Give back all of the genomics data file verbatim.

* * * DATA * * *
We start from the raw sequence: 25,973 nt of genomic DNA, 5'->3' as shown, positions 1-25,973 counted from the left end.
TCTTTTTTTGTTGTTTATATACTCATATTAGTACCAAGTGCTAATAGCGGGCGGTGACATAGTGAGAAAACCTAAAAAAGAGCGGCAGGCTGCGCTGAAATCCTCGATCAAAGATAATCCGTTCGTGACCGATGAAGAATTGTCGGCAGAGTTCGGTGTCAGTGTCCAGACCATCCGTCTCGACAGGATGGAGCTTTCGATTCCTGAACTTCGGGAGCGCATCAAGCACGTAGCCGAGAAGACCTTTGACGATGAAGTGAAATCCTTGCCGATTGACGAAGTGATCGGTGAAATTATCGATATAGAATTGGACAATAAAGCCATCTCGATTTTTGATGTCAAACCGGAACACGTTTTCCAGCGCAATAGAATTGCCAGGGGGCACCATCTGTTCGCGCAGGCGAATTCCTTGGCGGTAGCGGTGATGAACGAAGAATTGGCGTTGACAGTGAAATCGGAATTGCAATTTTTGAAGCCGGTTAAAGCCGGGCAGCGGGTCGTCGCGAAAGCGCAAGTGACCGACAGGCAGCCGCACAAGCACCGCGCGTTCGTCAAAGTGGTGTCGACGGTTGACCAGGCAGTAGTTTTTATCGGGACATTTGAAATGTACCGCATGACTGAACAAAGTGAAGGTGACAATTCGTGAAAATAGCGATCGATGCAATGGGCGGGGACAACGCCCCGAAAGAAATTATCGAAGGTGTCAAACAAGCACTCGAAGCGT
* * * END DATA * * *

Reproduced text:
We start from the raw sequence: 25,973 nt of genomic DNA, 5'->3' as shown, positions 1-25,973 counted from the left end.
TCTTTTTTTGTTGTTTATATACTCATATTAGTACCAAGTGCTAATAGCGGGCGGTGACATAGTGAGAAAACCTAAAAAAGAGCGGCAGGCTGCGCTGAAATCCTCGATCAAAGATAATCCGTTCGTGACCGATGAAGAATTGTCGGCAGAGTTCGGTGTCAGTGTCCAGACCATCCGTCTCGACAGGATGGAGCTTTCGATTCCTGAACTTCGGGAGCGCATCAAGCACGTAGCCGAGAAGACCTTTGACGATGAAGTGAAATCCTTGCCGATTGACGAAGTGATCGGTGAAATTATCGATATAGAATTGGACAATAAAGCCATCTCGATTTTTGATGTCAAACCGGAACACGTTTTCCAGCGCAATAGAATTGCCAGGGGGCACCATCTGTTCGCGCAGGCGAATTCCTTGGCGGTAGCGGTGATGAACGAAGAATTGGCGTTGACAGTGAAATCGGAATTGCAATTTTTGAAGCCGGTTAAAGCCGGGCAGCGGGTCGTCGCGAAAGCGCAAGTGACCGACAGGCAGCCGCACAAGCACCGCGCGTTCGTCAAAGTGGTGTCGACGGTTGACCAGGCAGTAGTTTTTATCGGGACATTTGAAATGTACCGCATGACTGAACAAAGTGAAGGTGACAATTCGTGAAAATAGCGATCGATGCAATGGGCGGGGACAACGCCCCGAAAGAAATTATCGAAGGTGTCAAACAAGCACTCGAAGCGT